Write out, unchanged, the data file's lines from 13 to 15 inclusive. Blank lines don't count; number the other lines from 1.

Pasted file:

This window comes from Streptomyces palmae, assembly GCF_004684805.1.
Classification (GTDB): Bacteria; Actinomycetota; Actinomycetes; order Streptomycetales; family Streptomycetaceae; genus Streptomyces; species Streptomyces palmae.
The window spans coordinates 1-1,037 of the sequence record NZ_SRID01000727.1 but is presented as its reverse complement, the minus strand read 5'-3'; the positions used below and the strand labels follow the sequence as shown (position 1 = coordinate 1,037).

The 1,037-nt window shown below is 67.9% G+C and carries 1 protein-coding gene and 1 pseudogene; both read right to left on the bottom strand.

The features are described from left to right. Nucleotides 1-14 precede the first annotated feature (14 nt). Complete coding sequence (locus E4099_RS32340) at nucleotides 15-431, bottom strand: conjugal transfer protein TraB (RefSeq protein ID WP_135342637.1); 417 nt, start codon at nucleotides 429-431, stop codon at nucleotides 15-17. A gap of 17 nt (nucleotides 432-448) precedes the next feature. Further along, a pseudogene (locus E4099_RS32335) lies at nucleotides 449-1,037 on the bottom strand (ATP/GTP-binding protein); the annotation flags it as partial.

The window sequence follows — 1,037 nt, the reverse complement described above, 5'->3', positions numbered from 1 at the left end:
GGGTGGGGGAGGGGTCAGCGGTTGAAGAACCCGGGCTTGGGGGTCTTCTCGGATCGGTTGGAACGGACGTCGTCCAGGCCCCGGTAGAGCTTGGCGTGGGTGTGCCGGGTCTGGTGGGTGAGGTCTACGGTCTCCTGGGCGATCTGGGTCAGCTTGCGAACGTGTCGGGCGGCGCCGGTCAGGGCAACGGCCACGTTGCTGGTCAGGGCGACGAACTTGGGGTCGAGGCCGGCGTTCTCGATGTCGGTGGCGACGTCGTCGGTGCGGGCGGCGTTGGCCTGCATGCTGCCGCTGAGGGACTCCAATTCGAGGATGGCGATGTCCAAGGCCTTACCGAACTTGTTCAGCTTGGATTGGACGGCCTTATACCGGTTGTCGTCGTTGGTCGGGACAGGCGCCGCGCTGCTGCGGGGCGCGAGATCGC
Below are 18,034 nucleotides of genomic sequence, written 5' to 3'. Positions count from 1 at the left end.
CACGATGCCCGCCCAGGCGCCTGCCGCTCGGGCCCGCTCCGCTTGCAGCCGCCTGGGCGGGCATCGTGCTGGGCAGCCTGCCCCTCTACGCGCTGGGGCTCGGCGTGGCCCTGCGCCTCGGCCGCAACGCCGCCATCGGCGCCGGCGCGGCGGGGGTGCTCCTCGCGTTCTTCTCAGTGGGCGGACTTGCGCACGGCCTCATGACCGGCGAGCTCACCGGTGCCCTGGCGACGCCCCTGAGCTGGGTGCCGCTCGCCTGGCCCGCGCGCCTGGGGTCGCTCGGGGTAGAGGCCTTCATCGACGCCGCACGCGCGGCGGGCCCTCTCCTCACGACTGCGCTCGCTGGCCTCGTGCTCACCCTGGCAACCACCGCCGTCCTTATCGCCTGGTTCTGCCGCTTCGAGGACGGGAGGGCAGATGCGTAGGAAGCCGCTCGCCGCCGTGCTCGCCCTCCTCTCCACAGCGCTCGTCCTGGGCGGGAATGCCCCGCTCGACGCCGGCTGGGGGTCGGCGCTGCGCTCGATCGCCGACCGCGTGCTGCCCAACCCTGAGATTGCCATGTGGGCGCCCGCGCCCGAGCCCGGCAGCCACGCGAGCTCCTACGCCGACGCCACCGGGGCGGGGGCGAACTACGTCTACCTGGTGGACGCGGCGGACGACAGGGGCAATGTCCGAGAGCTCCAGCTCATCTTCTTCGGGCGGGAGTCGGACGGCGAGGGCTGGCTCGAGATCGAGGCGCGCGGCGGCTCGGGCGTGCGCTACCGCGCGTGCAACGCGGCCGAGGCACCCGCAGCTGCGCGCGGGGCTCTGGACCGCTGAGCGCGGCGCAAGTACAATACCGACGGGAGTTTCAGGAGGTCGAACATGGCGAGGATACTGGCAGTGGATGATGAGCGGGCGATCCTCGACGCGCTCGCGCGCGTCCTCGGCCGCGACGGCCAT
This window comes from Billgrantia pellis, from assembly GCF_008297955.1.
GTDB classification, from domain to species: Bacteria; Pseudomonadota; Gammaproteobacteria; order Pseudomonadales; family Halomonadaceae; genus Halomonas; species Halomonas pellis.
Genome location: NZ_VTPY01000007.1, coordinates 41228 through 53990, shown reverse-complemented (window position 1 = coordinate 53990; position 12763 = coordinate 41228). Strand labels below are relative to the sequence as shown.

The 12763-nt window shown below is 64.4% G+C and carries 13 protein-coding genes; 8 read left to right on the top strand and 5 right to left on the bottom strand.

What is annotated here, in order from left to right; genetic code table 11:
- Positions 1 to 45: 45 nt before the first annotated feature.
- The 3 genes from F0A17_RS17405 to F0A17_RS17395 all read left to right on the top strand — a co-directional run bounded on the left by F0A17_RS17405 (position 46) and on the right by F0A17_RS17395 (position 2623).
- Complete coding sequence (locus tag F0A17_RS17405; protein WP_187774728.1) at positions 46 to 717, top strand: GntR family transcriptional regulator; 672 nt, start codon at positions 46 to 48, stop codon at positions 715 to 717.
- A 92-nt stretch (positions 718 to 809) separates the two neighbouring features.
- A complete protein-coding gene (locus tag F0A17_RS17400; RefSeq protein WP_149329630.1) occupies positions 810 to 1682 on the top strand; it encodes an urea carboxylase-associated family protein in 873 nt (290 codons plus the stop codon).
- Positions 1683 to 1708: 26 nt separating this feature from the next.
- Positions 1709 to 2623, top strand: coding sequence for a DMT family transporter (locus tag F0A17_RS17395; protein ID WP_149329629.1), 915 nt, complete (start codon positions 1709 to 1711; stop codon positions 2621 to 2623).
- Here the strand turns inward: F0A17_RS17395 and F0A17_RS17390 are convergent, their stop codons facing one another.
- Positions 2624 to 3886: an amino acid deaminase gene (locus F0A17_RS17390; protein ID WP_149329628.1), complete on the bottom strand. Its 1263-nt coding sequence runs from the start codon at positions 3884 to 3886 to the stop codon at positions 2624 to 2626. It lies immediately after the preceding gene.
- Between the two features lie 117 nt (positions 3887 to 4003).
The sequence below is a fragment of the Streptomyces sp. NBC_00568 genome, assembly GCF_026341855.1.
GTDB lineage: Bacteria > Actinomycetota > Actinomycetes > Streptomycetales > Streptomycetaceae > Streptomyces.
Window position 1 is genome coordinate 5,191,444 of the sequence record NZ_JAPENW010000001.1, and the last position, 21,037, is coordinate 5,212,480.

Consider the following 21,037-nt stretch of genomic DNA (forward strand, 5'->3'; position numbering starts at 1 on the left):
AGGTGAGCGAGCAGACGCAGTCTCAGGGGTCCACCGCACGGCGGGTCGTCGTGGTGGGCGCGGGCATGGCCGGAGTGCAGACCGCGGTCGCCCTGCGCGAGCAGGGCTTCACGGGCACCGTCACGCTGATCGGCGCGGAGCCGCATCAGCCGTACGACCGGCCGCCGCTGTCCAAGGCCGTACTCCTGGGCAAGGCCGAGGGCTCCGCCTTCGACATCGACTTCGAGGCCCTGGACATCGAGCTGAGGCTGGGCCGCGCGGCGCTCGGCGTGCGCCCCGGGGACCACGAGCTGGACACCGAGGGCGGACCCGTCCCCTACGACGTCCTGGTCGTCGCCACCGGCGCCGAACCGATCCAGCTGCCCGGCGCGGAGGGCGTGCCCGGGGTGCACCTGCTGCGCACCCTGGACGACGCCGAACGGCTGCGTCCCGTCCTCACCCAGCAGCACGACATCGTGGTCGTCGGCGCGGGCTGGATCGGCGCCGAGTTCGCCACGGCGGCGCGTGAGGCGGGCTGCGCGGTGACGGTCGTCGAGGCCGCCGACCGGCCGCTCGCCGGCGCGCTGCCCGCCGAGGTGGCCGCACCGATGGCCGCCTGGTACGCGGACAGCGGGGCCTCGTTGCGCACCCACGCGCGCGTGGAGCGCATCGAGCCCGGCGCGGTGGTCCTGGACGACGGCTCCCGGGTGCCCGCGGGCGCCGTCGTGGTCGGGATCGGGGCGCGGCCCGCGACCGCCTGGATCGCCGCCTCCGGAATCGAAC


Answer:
The 12763-nt window shown below is 64.4% G+C and carries 13 protein-coding genes; 8 read left to right on the top strand and 5 right to left on the bottom strand.

What is annotated here, in order from left to right; genetic code table 11:
- Positions 1 to 45: 45 nt before the first annotated feature.